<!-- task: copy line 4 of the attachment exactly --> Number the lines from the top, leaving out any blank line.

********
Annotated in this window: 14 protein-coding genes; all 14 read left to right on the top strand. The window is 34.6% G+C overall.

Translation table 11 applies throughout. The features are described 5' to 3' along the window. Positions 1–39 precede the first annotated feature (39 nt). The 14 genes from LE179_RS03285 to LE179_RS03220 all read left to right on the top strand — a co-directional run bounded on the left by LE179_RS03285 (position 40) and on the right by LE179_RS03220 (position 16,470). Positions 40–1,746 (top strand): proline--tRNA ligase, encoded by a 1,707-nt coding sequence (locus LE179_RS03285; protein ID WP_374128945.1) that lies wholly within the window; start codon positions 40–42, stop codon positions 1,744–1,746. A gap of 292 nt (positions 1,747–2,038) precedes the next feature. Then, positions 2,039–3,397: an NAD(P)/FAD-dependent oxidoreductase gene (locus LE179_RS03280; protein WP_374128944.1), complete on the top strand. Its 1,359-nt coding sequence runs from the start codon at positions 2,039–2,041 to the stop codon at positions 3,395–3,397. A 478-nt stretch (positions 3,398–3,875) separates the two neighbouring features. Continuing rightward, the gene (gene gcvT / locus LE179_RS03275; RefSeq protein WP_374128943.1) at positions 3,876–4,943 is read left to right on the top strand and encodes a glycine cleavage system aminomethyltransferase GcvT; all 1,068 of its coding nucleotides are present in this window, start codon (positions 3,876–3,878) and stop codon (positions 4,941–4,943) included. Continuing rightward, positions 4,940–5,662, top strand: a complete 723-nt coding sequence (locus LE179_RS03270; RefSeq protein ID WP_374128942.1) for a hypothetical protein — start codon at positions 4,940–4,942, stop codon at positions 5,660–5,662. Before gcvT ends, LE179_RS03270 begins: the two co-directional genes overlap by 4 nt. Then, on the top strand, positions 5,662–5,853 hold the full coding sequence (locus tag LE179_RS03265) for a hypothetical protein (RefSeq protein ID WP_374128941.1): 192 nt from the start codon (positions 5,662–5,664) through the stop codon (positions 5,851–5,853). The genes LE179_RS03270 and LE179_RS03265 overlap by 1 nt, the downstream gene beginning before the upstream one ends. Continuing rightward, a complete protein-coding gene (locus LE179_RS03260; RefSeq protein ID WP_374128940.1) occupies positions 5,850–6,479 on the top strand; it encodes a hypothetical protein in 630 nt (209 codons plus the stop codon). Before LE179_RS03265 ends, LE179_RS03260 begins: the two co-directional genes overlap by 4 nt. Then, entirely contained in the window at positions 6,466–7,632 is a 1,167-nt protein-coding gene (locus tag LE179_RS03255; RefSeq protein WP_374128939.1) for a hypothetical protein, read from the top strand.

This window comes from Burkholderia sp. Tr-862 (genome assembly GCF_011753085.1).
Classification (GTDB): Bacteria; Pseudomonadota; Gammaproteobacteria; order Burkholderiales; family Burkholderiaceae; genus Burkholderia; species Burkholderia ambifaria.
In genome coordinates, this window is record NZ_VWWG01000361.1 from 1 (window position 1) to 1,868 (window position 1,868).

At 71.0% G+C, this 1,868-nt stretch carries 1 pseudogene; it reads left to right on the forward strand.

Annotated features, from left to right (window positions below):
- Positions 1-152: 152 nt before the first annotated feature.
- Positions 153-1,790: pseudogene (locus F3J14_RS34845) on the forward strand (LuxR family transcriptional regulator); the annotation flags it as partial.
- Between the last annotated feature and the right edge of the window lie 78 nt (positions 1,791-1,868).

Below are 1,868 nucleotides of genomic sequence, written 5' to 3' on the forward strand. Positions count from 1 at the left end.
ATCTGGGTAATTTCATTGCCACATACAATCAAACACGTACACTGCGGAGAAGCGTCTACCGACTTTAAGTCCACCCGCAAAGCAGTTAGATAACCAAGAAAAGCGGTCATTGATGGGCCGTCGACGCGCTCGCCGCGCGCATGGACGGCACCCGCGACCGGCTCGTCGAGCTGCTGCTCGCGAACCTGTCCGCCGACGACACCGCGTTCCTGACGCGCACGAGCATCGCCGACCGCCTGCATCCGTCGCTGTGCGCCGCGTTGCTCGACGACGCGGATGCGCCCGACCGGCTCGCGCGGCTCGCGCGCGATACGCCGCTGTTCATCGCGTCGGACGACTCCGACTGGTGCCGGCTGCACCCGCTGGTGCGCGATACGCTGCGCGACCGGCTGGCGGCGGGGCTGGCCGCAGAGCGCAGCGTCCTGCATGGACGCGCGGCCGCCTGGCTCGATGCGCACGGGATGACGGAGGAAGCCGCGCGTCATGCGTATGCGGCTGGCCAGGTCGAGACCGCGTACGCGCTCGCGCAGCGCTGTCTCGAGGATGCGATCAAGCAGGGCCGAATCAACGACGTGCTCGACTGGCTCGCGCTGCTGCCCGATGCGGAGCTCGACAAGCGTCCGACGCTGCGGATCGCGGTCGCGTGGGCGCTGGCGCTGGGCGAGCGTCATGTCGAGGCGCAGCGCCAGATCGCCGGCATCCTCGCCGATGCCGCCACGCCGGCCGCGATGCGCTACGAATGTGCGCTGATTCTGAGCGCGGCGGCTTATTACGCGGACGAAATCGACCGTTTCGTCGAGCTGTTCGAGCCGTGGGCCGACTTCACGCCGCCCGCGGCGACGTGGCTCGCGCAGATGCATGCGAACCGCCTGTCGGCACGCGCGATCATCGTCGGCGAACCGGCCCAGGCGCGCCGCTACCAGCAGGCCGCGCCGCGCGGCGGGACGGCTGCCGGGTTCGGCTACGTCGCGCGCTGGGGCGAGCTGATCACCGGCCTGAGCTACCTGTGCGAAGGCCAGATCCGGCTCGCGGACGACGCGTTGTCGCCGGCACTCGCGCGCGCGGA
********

Classification (GTDB): Bacteria; Pseudomonadota; Gammaproteobacteria; order Burkholderiales; family Burkholderiaceae; genus Burkholderia; species Burkholderia ambifaria.